A new program aims to improve the post-diagnosis experience of the estimated 60,000 Australians who find out they have dementia each year.
The initiative also targets doctors with resources including a diagnostic checklist and information and resources they can provide to newly diagnosed patients.
International research collaboration COGNISANCE this week launched the Forward with Dementia program to improve the diagnostic experience and post-diagnosis support available for people with dementia and their carers.
The program was jointly planned and developed by researchers from UNSW Sydney, the University of Sydney and University of Wollongong in collaboration with colleagues from Canada, the Netherlands, Poland and the UK.
Living positively after diagnosis
“In the past, people were told nothing could be done. They may have been given some medication, asked to return in six months, told to get their affairs in order and warned about driving. Those days are over,” says project leader Professor Henry Brodaty from UNSW Sydney’s Centre for Healthy Brain Ageing.
“People with dementia can live positively for many years. There are treatment strategies and we need to spread the word and assist diagnosticians and other health workers to improve their practice.
“By working together, we can help set people newly diagnosed with dementia on a better path.”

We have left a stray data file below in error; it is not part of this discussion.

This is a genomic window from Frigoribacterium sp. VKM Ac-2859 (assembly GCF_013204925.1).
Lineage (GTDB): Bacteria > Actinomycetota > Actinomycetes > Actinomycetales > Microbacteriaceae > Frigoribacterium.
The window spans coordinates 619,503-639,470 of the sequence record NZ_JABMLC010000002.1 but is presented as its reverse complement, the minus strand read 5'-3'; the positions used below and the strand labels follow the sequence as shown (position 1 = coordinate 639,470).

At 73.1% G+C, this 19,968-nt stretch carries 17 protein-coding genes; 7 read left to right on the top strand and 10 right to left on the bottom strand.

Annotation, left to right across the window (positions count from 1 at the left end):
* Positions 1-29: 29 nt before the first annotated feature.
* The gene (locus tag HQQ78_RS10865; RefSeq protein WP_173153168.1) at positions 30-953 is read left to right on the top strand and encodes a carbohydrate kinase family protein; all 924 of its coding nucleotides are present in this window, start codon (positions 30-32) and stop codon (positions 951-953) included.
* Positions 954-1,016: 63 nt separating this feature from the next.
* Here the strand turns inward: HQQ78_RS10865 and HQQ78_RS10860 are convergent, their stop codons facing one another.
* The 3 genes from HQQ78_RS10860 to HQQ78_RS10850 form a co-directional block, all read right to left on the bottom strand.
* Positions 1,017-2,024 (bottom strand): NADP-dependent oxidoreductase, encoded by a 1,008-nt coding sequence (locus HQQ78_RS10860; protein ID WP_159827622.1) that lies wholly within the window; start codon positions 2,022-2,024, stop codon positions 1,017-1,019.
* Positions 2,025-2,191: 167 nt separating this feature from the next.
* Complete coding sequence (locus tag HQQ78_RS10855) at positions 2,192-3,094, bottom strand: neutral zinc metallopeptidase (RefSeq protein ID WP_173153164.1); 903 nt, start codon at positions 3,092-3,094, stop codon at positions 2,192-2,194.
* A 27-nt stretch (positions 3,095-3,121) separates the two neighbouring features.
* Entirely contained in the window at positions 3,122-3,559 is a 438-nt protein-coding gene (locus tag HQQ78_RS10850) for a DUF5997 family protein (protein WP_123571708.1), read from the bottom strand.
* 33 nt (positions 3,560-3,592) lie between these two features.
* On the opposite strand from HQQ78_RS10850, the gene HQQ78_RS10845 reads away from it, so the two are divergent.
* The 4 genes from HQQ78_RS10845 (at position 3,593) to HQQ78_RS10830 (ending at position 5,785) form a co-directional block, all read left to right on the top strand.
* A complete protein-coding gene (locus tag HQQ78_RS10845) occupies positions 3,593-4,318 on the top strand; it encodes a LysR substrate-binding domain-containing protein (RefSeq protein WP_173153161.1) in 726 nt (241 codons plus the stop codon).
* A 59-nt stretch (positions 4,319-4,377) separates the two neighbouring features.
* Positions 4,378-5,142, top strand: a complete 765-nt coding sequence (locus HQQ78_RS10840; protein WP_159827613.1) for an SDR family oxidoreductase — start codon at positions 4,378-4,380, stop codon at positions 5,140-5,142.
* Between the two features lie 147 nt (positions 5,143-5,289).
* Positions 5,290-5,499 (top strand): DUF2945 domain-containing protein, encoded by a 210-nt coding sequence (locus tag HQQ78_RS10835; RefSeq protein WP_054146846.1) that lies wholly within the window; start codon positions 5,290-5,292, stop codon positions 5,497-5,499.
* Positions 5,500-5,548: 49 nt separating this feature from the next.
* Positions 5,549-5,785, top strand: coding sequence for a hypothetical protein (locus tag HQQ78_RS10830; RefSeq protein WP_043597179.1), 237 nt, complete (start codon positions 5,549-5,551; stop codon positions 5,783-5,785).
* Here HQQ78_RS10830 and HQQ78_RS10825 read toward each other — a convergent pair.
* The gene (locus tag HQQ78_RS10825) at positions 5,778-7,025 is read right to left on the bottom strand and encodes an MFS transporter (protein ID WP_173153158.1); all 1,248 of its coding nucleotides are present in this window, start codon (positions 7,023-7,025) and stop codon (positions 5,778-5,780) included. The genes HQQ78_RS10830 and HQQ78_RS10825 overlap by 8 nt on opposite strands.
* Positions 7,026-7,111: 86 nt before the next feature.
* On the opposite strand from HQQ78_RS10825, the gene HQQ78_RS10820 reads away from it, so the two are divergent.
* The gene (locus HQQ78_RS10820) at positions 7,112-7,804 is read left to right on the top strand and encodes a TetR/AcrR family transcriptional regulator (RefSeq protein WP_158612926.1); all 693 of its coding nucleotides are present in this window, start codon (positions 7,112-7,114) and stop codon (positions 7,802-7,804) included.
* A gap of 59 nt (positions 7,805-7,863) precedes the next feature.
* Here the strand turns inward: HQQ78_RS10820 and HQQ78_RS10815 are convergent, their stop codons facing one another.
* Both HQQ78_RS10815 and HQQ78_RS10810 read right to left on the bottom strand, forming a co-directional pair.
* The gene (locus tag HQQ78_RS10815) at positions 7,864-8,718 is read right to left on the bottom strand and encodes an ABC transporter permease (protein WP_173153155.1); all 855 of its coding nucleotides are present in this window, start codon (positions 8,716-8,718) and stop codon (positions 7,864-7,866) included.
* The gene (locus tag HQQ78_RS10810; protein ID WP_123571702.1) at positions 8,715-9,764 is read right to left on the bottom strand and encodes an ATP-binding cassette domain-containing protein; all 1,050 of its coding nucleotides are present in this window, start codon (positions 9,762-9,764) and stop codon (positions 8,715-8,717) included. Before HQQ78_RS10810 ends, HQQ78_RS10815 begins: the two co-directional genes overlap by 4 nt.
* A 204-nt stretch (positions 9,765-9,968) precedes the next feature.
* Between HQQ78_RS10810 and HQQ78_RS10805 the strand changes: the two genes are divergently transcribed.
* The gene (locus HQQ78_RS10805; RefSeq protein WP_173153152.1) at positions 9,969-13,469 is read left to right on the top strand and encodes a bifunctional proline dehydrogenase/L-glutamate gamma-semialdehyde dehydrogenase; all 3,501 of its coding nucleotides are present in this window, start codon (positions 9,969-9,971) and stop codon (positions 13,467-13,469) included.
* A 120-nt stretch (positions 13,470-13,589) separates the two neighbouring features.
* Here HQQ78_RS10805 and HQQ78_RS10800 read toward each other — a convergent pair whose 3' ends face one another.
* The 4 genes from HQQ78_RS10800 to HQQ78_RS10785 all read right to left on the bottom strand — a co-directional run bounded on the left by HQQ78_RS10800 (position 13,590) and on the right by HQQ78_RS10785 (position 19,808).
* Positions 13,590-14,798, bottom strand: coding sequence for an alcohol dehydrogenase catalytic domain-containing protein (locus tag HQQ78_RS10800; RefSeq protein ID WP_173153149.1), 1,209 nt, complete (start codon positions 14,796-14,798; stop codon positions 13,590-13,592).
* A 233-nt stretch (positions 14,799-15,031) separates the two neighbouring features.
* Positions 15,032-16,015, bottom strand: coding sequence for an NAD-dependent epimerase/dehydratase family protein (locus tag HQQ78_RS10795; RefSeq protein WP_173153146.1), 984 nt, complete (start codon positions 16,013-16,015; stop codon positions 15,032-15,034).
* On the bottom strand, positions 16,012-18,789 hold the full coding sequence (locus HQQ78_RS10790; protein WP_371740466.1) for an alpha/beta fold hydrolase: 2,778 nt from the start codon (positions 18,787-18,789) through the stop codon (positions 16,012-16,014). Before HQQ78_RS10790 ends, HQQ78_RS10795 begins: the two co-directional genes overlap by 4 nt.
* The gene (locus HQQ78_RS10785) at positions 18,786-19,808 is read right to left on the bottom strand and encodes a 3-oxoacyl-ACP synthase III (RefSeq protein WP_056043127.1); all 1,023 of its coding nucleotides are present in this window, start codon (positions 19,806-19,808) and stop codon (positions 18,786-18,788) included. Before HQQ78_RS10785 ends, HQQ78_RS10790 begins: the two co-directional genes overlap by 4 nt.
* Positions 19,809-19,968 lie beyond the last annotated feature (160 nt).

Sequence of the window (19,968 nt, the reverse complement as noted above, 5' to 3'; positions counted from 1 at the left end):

Program resources, developed with the help of people living with dementia and their carers, include a website to guide people in the first year following diagnosis.
The website offers information, advice, and tools, and shares experiences and strategies used by people with dementia and their carers.
Professor Lee-Fay Low from the University of Sydney says the website provides the information newly diagnosed people with dementia said they wanted and needed but struggled to find after a diagnosis.
“They told us that much of the available information was too generic, and mostly focused on more severe dementia. It was hard to find practical advice about what they should do after diagnosis, like how they could get rehabilitative treatments and maintain their independence,” she said.
“So this is what we have aimed to provide.”
Resources include a checklist of questions for people to ask their doctor, suggestions for how and when to share their diagnosis with family and friends, and planning tools to achieve their goals and overcome barriers caused by dementia symptoms.
Many doctors find telling people they have dementia very difficult, Professor Brodaty says.
“We’ve consulted with diagnosticians throughout Australia, including specialists and support staff in memory clinics,” he said.
“We’re trying to improve communication and encourage doctors to start dementia care planning and make referral to essential services, including counselling and allied health.”
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This story first ran on Community Care Review.